“Can I relate to why he likes it?” she asked of the violence in the games. “No, but Jeremiah’s an even-tempered, generous kid.” While she takes media exposure as a serious concern, she cited poverty and mental illness as more significant factors in the violence “we condone as a culture,” she said. She also noted that some research studies may be economically driven and provide misleading statistics.

Evan Scott, who works in marketing and communications, added that he looks at each boy’s age and personality as key factors to make decisions about media violence exposure. At a certain age, he said, he worries less about content and more about whether playing the games is limiting time outdoors or socializing for his teens. “The kind of violence” does matter, he said, and he is more likely to allow “good versus evil” content in movies such as Star Wars, than in video games like Grand Theft Auto that allow characters to perpetrate violent acts on women. Evan said he is cognizant that his children need to be ready to use current technologies on the job and sees their media use as part of that training, he said. Otherwise, “at some level we’re not equipping kids for the working world.”

By contrast, Eric Wolf said he is concerned about kids growing up in a present-day “cell phone culture” with “buds in their ears, not paying attention to their environment.” As step–dad to three children, Erin, 23, Stefan 21, and Jade, 19, Wolf, along with wife, Marybeth, set up clear limits on the children’s computer and TV use because “kids don’t have the ability to discern what is real and what is not, what is safe and not safe,” he said. “There was a computer in the front room where they could look up stuff [online],” where everyone could see, he said. And “No cable, no TV access, except for movies they could borrow from the library.”

Wolf said his goal wasn’t to control his kids, but to provide a space of self-respect for them to consider the types of media they consumed.

“I don’t want horror in this house,” he remembered saying if his children brought home a movie that was too violent. “You can’t watch that here,” he told his kids. “And they seemed to respect that.”

Later, when they turned 17 or 18, his children had their own laptops and computers, but it was their interactions with the larger world he found most valuable. Wolf, who spent several years as an alternative educator, said his kids benefitted from “a geography of childhood” growing up in the Vale which allowed children to roam in the woods, visit neighbors, and build their own sense of confidence. “My children know who they are. That’s the best thing I could do for them.”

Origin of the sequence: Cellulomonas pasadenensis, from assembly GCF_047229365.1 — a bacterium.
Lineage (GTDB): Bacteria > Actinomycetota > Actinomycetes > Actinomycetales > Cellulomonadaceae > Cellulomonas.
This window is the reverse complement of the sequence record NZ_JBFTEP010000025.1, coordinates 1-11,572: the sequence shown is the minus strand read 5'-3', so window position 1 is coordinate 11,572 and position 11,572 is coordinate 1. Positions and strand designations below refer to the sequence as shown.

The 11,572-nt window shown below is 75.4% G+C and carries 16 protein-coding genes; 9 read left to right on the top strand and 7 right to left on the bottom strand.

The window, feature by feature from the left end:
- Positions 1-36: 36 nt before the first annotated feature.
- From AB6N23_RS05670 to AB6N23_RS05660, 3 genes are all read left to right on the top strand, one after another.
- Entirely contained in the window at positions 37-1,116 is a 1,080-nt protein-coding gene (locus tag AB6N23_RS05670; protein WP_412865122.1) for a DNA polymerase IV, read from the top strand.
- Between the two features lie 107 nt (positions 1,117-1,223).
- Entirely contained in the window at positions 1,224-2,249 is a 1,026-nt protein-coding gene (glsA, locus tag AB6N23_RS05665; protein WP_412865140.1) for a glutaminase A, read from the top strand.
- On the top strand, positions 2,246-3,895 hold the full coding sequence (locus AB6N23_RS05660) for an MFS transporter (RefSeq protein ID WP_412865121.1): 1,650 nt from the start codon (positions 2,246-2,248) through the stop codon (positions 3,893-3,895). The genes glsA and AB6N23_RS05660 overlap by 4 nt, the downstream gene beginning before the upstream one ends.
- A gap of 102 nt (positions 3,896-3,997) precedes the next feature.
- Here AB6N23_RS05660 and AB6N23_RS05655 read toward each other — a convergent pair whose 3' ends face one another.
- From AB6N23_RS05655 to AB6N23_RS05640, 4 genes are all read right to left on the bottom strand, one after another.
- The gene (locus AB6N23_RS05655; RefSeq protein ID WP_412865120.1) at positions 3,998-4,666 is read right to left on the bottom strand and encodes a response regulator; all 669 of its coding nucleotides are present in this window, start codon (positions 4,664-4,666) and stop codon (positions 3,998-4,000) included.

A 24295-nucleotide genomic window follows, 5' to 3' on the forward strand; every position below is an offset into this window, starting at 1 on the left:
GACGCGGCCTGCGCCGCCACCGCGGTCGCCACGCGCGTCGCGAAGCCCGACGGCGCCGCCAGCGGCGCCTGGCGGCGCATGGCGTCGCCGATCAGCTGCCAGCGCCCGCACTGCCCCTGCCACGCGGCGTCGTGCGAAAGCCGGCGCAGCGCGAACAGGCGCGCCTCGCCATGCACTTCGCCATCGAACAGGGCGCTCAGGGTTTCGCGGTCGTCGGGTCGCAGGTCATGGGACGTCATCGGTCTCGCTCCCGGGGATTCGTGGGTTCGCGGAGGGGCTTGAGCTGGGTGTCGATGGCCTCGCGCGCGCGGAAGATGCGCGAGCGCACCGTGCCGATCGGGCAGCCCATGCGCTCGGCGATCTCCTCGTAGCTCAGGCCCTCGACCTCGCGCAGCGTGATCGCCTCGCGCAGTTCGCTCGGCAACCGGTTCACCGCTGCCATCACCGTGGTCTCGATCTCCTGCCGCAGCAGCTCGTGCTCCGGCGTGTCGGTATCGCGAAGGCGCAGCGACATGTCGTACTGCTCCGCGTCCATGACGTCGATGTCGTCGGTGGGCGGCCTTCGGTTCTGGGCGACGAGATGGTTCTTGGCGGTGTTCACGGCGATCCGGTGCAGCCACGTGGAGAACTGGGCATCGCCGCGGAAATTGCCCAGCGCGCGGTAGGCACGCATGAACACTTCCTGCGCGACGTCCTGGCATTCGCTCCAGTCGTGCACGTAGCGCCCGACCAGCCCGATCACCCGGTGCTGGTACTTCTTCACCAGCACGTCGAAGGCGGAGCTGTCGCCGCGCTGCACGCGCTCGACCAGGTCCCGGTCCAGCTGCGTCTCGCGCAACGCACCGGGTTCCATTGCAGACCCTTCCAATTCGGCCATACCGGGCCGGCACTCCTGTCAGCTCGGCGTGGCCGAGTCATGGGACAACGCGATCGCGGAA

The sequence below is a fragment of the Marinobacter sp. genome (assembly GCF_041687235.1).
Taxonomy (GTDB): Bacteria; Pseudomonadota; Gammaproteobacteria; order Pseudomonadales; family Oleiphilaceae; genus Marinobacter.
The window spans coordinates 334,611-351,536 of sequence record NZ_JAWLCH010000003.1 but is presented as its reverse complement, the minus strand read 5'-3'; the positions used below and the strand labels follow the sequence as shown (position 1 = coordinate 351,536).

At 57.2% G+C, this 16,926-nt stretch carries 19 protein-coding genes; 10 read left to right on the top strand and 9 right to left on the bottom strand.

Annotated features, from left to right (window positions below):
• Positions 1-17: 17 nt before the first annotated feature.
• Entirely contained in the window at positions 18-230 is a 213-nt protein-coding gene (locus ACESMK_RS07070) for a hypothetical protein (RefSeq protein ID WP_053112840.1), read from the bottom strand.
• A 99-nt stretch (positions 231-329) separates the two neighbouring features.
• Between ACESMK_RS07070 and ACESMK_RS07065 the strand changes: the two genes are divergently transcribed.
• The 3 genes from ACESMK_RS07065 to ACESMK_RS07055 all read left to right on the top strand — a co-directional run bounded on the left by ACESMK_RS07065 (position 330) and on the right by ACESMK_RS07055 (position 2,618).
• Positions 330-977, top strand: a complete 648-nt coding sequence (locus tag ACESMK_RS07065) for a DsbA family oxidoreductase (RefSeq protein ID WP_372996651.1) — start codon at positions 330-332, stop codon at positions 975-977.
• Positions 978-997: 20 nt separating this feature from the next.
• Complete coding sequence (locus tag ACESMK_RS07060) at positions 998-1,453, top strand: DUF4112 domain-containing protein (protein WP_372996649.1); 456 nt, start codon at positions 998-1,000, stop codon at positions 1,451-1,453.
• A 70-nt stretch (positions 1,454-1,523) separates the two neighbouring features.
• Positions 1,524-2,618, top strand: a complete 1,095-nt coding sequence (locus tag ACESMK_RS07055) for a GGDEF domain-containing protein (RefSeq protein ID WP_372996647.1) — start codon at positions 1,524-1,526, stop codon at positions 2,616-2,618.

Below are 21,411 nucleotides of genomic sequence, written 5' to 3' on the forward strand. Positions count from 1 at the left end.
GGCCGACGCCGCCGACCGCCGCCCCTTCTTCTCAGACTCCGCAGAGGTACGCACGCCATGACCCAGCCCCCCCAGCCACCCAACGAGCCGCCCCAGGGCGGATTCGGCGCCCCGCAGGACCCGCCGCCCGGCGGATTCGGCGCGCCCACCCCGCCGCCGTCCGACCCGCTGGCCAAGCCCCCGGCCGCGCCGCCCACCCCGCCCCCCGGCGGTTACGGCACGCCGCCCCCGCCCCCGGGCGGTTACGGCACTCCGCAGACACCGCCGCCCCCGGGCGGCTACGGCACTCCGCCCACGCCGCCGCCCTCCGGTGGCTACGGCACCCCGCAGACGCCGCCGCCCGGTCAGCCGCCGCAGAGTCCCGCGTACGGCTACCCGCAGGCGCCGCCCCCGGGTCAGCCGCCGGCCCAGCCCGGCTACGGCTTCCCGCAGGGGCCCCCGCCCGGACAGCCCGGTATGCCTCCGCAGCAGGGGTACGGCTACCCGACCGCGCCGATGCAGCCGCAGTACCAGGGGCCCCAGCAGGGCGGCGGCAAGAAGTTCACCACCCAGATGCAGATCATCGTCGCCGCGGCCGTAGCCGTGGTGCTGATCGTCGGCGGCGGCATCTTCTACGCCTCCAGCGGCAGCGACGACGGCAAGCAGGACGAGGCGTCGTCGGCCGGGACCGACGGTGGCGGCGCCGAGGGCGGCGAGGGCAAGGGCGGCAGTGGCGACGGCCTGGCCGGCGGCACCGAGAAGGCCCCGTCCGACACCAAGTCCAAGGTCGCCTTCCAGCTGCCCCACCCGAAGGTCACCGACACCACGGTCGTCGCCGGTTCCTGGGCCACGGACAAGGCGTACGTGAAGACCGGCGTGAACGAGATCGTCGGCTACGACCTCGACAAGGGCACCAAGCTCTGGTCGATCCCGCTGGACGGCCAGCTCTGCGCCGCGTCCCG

The decision whether to limit their children’s access to video games or not varies widely among local parents. Some parents said they preferred not to view the games themselves, while Scotty Wright, Blaze’s dad who lives near the village and calls himself “of the Atari Generation,” said he sometimes plays video games alongside his sons.

“I’m enjoying trying to keep up with them in the more complex games,” he said. While his sons were introduced to video games at the relatively early age of 6 or 7, he kept in tune with their reactions to on-screen imagery and made sure it wasn’t affecting their ability to “separate fantasy from reality.”

He said, “Do I think it de-sensitizes us [to violence]? Heck yeah. But there is more to be gained than lost from it.”

Wright said he sees mental health as more of the issue impacting violent behavior. Meanwhile, exposure to violent media could have surprising benefits, he said, including, “You’re less likely to freeze up if you come across a car wreck.” A member of the band Full Circle, Wright believes video games may have been partly responsible for his sons’ abilities to play musical instruments at young ages. With improved “hand articulation” through video games, he said his sons have become accomplished musicians in their own right.

Local mom Jeanne Ulrich said she struggled with the decision to not replace her 17-year-old son Gabe’s broken Play­Station and allow him to play video games at home. It feels, she said, like “the kids don’t come over here because we don’t have video games,” adding that she knows of one friend who “caved” to allowing video games at home because she wanted to see her son. She acknowledges a positive aspect in that her son has used video games as a social activity.